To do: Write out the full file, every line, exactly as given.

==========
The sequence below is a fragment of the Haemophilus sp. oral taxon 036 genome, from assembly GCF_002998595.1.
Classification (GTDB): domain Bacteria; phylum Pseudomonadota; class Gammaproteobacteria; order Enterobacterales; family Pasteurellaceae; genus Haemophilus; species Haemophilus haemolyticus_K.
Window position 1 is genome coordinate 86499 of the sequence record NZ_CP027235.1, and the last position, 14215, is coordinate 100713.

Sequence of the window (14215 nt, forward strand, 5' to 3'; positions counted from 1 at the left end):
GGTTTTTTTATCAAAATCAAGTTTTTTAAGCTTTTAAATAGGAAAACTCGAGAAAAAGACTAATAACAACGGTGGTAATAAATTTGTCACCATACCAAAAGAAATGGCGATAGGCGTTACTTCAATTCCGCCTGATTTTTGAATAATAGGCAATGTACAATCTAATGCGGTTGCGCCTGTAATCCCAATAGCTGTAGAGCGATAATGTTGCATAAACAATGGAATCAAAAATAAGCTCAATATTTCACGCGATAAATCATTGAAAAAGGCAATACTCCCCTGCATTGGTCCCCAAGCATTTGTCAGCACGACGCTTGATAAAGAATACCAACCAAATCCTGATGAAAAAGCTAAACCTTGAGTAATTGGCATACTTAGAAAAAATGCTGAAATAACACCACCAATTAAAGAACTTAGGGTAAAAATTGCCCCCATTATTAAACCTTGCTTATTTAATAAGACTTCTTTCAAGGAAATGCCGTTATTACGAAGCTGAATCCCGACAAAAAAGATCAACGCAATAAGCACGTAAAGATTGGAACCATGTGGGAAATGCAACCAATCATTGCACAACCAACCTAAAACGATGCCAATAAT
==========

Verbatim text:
The sequence below is a fragment of the Haemophilus sp. oral taxon 036 genome, from assembly GCF_002998595.1.
Classification (GTDB): domain Bacteria; phylum Pseudomonadota; class Gammaproteobacteria; order Enterobacterales; family Pasteurellaceae; genus Haemophilus; species Haemophilus haemolyticus_K.
Window position 1 is genome coordinate 86499 of the sequence record NZ_CP027235.1, and the last position, 14215, is coordinate 100713.

Sequence of the window (14215 nt, forward strand, 5' to 3'; positions counted from 1 at the left end):
GGTTTTTTTATCAAAATCAAGTTTTTTAAGCTTTTAAATAGGAAAACTCGAGAAAAAGACTAATAACAACGGTGGTAATAAATTTGTCACCATACCAAAAGAAATGGCGATAGGCGTTACTTCAATTCCGCCTGATTTTTGAATAATAGGCAATGTACAATCTAATGCGGTTGCGCCTGTAATCCCAATAGCTGTAGAGCGATAATGTTGCATAAACAATGGAATCAAAAATAAGCTCAATATTTCACGCGATAAATCATTGAAAAAGGCAATACTCCCCTGCATTGGTCCCCAAGCATTTGTCAGCACGACGCTTGATAAAGAATACCAACCAAATCCTGATGAAAAAGCTAAACCTTGAGTAATTGGCATACTTAGAAAAAATGCTGAAATAACACCACCAATTAAAGAACTTAGGGTAAAAATTGCCCCCATTATTAAACCTTGCTTATTTAATAAGACTTCTTTCAAGGAAATGCCGTTATTACGAAGCTGAATCCCGACAAAAAAGATCAACGCAATAAGCACGTAAAGATTGGAACCATGTGGGAAATGCAACCAATCATTGCACAACCAACCTAAAACGATGCCAATAAT